In a city that prizes space so rapaciously, it’s really a shame how many establishments waste the real estate of the bathroom. So many people visit it, every day! Shouldn’t we aspire to something better than that generic “ambience” with the awful watery pink soap and scratchy toilet paper?
Here are seven of the quirkiest places that made more—a lot more—out of their commodes. Turns out that from Long Island City to Midtown to Prospect Heights, creative lavatories abound in NYC!
We’re pretty upset we missed this amazing coffee shop/motorcycle shop combination in our recent Top 10 Coffee Shops in Brooklyn for Design Buffs roundup. Jane Motorcycles opened up just five weeks ago on Grand Street in Williamsburg. It’s a nice balance of everything you want–coffee shop aesthetic, gallery-like display of motorcycles, gear to go, cool books, men’s grooming products, and chill owners.
Yesterday, Untapped reader Michael Pellas (via @History_Pics) shared with us this aerial photo of Manhattan in 1944 by Andreas Feininger. Feininger was a LIFE Magazine photographer whose work is hauntingly precise–so much so that it becomes art. It’s easy to see how is work as a practicing architect (and cabinet maker) influenced his aesthetic. In a glowing piece on him, LIFE wrote that he was one of the photographers whose images define New York City, “not merely how a great 20th century city looked, but how it imagined itself and its place in the world.”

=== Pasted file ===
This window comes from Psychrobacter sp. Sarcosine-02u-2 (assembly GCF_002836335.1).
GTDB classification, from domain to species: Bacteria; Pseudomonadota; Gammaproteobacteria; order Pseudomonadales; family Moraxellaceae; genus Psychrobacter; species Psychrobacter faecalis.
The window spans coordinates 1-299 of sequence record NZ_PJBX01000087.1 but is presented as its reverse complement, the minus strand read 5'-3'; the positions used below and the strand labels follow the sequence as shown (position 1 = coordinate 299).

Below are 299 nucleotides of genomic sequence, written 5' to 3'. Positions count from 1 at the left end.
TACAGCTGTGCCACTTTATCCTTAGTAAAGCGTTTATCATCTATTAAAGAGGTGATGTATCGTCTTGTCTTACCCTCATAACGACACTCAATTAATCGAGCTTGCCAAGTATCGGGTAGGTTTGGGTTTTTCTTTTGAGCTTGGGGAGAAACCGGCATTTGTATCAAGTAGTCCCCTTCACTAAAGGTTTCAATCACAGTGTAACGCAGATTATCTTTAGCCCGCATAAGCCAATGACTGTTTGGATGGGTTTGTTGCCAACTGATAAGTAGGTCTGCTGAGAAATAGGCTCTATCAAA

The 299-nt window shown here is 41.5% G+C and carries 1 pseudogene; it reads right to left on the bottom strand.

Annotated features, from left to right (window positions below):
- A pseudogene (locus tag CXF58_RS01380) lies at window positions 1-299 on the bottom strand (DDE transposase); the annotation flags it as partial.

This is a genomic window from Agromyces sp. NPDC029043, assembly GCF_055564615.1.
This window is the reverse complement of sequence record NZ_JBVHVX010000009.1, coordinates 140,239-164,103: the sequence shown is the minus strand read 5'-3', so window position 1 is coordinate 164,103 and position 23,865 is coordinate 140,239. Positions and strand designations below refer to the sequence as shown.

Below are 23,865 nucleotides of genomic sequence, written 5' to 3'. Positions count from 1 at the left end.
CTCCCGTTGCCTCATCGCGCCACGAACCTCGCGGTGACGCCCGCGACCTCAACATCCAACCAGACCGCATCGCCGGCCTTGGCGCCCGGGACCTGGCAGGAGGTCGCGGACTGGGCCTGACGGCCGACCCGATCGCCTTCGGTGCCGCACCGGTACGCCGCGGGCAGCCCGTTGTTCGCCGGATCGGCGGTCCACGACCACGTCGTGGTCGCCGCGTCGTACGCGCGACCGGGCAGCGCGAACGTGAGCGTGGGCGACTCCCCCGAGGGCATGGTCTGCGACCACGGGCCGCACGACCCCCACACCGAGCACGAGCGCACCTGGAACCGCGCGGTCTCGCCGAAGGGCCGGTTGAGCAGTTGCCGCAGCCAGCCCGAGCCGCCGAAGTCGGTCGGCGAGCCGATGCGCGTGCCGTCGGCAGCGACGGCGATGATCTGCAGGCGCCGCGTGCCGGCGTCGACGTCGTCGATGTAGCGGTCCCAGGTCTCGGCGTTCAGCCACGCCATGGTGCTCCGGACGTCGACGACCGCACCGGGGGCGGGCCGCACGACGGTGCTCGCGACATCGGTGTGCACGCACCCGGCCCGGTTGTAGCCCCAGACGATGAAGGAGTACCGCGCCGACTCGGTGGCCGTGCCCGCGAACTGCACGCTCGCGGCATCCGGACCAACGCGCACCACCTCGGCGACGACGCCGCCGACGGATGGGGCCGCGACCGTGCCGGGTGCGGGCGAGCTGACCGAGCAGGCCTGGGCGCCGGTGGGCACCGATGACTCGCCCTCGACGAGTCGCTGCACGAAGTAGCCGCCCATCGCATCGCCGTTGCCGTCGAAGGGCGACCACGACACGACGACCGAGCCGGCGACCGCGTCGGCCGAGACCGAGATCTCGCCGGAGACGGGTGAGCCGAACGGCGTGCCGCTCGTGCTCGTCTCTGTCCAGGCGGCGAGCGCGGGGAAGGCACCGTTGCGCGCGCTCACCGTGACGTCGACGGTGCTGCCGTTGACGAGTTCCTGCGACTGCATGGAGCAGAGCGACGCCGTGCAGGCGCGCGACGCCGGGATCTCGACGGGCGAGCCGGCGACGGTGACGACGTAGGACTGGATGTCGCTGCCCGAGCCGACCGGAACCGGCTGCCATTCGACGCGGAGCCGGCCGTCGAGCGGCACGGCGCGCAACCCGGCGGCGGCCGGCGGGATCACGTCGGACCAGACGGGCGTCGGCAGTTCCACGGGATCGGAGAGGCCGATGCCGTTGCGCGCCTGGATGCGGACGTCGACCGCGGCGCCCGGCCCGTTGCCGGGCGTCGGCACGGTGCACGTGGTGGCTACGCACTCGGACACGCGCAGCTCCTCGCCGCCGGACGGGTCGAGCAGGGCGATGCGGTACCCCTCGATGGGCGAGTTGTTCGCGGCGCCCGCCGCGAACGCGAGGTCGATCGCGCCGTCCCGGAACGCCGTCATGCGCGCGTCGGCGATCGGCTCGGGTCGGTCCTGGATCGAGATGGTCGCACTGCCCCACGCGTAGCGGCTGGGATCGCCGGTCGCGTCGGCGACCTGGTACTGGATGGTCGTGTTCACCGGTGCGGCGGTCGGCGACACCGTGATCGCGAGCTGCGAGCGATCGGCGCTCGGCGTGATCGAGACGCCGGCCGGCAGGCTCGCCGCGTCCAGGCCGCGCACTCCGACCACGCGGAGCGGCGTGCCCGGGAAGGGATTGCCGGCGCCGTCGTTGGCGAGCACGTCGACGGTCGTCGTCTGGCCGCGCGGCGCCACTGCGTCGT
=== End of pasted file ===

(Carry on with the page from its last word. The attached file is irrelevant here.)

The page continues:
This Gramercy Park spot, Pete’s Tavern, is one of the oldest bars in New York City–author O. Henry penned “The Gift of the Magi” in one of the booths.
On December 10, 1905, William Sidney Porter, under the pseudonym O. Henry, published a short story “The Gift of the Magi” in the magazine New York Sunday World. It later became part of his collection entitled The Four Million in 1906. Legend has it, the entire story was written in a booth one of the oldest bars in NYC, Pete’s Tavern–in only a few hours on one night. The building where the tavern is located has been around since 1829 but it was established in 1864.
We recently stopped by Rough Trade NYC, a new massive record shop in Williamsburg, Brooklyn that’s outfitted with cantilevered and stacked shipping containers. It’s the U.S. counterpart to the independent British store which has two locations in London. The 15,000 square foot space makes it the biggest record shop in the city. Like in London, Rough Trade NYC is much more than just a music retailer. Focused on an experiential atmosphere, there’s a full stage and concert venue, a coffee counter with food by Greenpoint favorite Five Leaves, an exhibition space, a place to create and DJ music yourself, a bookstore and even ping pong tables!